GM unveils plans to cut $11 billion in debt
DETROIT --- General Motors Co. moved to strengthen its finances ahead of an initial public stock sale, announcing plans on Thursday to cut debt and pension obligations by $11 billion.
The $11 billion reduction includes paying back $2.1 billion owed to U.S. taxpayers, as well as paying $2.8 billion to a United Auto Workers health care trust. The company also plans to put $6 billion in stock and cash toward its pension plans, which are underfunded by roughly $27 billion. GM will fund the moves with its stockpile of cash, which now totals about $24 billion.
When all of the debt reductions are complete, GM will save about $500 million in interest payments each year.
Atlanta could be top stop, Southwest says
DALLAS --- Southwest Airlines Co. executives say Delta's hometown of Atlanta could become Southwest's top city within a few years after the company buys AirTran Airways.
CEO Gary Kelly also said that Southwest likely will buy new, larger planes from Boeing that would allow it to fly to Hawaii. The airline will need federal approval to fly the long over-water route to Hawaii with the Boeing 737-800 aircraft.
Kelly and other Southwest officials talked about the company's plans at its annual media day on Thursday.
Southwest doesn't fly to Atlanta right now, but AirTran operates about 200 flights a day there.
Executive Vice President Bob Jordan said Thursday that Southwest will augment AirTran's Atlanta service with flights to 20 or more cities where AirTran doesn't fly.
Documents reveal new claims against Toyota
LOS ANGELES --- Toyota Motor Corp. bought back cars from drivers who reported sudden acceleration defects, but the company didn't tell federal regulators about the problem, according to court documents filed in the sprawling litigation against the automaker.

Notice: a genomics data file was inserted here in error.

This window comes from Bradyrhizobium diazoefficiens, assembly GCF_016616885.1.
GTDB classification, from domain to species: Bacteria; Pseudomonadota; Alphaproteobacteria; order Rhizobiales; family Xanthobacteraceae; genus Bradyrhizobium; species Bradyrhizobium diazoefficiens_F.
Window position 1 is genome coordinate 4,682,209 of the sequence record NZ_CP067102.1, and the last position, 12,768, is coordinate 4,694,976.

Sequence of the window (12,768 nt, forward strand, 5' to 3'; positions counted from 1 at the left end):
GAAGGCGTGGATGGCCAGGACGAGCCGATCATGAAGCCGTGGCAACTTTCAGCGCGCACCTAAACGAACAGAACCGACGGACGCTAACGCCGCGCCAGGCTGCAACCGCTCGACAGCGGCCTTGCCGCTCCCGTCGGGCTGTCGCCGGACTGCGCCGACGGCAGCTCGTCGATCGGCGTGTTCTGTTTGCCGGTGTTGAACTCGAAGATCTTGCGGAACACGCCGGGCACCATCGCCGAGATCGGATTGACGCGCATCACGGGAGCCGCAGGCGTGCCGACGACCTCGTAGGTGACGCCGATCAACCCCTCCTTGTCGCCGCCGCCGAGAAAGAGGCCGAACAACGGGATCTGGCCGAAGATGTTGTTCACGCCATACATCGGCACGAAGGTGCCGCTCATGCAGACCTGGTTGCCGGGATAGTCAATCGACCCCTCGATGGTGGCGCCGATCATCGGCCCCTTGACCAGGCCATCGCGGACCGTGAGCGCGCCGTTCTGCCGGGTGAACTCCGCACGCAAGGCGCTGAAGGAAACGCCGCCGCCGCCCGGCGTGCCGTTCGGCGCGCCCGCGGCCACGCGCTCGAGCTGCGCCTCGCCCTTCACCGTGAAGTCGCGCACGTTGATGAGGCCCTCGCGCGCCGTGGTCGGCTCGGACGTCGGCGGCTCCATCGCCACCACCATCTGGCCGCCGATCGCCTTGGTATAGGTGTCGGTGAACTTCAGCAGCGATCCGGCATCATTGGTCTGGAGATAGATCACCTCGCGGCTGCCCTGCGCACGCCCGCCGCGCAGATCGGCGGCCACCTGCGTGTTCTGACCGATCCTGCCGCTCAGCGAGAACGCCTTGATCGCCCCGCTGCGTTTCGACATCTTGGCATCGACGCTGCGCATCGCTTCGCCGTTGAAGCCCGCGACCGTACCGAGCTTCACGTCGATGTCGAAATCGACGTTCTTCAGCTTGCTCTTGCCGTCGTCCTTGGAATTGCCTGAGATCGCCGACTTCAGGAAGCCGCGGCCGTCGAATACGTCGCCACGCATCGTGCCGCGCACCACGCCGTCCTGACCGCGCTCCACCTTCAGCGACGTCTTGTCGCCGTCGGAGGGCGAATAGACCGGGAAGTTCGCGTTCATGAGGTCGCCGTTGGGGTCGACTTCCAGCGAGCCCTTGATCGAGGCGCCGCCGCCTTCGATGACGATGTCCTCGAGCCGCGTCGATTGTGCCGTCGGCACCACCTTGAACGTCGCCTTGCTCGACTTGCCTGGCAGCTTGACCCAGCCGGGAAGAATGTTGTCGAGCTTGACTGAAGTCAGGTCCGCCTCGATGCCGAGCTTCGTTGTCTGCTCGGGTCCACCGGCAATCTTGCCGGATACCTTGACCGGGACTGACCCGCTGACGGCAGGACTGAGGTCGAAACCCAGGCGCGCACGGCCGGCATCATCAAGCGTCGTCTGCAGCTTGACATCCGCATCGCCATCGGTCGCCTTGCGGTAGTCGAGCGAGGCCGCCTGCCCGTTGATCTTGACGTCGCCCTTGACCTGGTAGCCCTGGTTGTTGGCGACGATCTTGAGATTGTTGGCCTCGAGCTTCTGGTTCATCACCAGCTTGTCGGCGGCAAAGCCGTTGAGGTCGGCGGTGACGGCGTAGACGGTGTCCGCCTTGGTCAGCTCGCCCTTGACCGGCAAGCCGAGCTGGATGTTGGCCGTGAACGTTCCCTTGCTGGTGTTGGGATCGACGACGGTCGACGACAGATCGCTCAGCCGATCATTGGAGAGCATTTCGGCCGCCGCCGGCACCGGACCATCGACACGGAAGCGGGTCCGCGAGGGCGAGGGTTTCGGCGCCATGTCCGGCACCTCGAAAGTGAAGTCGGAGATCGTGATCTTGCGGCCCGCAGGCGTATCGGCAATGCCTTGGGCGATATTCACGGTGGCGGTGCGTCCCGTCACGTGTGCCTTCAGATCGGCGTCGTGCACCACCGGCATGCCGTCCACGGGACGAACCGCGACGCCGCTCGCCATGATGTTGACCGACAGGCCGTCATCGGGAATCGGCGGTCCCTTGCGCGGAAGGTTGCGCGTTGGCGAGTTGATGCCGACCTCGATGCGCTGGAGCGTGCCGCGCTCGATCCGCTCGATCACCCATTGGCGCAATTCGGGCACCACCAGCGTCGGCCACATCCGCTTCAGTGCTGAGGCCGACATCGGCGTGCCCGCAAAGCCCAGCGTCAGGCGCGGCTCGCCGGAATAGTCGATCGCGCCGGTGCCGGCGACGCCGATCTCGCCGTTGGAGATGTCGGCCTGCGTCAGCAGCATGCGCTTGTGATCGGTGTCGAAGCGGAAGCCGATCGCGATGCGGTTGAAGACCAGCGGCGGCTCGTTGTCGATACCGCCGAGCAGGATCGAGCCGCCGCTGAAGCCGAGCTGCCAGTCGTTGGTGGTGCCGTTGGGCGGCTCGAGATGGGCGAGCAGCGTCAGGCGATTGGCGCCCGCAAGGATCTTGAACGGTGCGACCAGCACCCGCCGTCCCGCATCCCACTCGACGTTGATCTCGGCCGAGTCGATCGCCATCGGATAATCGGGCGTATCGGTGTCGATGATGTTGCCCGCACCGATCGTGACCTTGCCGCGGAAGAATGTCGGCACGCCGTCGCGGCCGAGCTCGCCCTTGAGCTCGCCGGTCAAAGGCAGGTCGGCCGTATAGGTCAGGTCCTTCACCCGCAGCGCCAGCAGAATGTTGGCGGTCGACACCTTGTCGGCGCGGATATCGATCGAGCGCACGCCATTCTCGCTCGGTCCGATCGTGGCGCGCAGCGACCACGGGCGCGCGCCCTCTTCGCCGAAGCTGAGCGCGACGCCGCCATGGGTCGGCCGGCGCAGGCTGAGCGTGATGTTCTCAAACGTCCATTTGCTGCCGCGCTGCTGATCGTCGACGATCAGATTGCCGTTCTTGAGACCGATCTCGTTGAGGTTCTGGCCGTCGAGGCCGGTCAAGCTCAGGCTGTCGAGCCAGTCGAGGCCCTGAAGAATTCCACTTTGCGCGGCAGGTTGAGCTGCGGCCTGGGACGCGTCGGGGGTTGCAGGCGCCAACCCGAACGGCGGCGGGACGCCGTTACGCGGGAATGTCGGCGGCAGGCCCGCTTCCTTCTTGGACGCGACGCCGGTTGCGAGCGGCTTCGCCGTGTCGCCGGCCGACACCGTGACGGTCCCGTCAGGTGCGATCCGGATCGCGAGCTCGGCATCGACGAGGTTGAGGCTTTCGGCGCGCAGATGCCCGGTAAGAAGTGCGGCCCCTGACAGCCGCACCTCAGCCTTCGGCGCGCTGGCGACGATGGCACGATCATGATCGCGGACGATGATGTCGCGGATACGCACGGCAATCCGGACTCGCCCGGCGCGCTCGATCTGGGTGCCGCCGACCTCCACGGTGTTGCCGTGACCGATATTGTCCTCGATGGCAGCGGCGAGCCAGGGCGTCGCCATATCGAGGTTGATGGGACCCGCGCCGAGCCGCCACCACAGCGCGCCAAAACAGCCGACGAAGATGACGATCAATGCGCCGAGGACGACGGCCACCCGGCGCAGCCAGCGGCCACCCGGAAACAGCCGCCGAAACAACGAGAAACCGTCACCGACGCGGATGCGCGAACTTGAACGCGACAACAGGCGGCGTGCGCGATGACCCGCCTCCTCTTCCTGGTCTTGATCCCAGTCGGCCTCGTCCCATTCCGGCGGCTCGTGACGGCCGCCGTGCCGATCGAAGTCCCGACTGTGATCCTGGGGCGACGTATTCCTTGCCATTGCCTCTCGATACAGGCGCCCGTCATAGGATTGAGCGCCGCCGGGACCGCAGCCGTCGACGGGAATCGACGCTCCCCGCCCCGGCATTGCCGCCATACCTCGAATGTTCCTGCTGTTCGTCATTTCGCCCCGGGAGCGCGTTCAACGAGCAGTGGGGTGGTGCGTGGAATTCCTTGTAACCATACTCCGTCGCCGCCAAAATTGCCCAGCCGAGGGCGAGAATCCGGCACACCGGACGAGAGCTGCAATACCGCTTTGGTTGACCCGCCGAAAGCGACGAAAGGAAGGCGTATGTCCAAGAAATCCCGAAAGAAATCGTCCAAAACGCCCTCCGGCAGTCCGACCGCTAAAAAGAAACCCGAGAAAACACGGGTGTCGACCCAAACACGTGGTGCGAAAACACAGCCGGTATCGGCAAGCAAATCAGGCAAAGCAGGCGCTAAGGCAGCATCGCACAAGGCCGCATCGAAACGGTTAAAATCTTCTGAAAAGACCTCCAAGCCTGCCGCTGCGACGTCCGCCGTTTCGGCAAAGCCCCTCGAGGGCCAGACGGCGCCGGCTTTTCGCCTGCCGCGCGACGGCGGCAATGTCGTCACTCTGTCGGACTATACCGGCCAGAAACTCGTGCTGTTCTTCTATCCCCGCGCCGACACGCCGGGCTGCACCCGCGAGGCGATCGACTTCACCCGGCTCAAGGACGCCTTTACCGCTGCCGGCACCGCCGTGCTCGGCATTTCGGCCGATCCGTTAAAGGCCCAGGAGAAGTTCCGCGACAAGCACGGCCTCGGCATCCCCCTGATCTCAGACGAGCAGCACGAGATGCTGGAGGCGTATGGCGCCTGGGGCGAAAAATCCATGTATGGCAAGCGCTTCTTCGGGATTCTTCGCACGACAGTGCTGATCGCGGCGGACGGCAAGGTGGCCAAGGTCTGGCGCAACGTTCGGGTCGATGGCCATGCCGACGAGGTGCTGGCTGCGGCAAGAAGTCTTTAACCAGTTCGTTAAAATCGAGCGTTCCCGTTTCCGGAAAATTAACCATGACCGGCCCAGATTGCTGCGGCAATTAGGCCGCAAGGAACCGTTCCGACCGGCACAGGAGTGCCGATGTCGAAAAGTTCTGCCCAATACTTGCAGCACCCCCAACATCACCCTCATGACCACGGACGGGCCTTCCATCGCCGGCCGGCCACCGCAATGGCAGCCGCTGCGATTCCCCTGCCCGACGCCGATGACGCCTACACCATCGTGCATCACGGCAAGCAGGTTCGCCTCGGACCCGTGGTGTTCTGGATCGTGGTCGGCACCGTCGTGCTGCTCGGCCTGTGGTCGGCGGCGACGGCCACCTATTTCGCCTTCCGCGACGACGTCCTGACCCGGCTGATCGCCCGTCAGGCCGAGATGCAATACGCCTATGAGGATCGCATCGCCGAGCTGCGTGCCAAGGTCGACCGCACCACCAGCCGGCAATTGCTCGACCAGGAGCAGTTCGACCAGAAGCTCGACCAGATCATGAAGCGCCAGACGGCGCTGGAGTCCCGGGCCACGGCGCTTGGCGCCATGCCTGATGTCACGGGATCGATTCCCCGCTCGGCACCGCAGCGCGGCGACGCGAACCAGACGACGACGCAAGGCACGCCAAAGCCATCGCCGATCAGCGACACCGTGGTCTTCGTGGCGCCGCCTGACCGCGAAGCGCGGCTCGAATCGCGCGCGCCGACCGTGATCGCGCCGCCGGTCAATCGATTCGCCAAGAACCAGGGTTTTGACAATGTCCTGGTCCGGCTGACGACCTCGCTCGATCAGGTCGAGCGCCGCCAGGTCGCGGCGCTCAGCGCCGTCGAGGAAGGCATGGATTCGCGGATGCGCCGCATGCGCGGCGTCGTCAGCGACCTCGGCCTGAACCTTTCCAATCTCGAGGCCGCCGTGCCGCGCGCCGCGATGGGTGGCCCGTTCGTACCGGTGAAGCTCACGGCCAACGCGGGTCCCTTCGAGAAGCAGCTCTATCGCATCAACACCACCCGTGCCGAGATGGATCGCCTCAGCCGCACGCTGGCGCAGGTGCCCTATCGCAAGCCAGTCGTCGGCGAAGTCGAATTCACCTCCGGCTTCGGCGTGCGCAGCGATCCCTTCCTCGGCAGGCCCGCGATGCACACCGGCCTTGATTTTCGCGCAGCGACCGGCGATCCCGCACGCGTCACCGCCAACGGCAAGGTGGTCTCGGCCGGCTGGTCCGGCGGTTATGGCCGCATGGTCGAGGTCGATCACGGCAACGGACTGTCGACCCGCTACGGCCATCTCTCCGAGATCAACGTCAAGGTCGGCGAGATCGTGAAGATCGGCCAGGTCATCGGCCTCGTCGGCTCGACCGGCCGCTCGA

Plaintiffs' lawyers contend the Japanese company compelled the owners to sign confidentiality agreements that prevented them from speaking publicly about the issues they encountered.
In some cases dating back to 2006, Toyota's own technicians experienced the vehicles speeding up without pressing the gas pedal, according to the documents filed Wednesday in U.S. District Court.
Toyota spokesman Mike Michels denied the allegations, saying company technicians weren't able to duplicate the sudden acceleration claimed by drivers in two instances.
In other news
VERIZON WIRELESS has agreed to pay a fine of $25 million and at least $52.8 million in refunds to customers who inadvertently racked up data charges over the last three years, federal regulators said Thursday. The Federal Communications Commission said the fine is the largest in its history.
POTASH CORP. reported Thursday that its third quarter profits jumped 62 percent to $402.7 million or $1.32 a share, the second-highest earnings for the quarter in the company's history. The company is fighting a hostile bid by Anglo-Australian BHP Billiton, the world's largest mining company.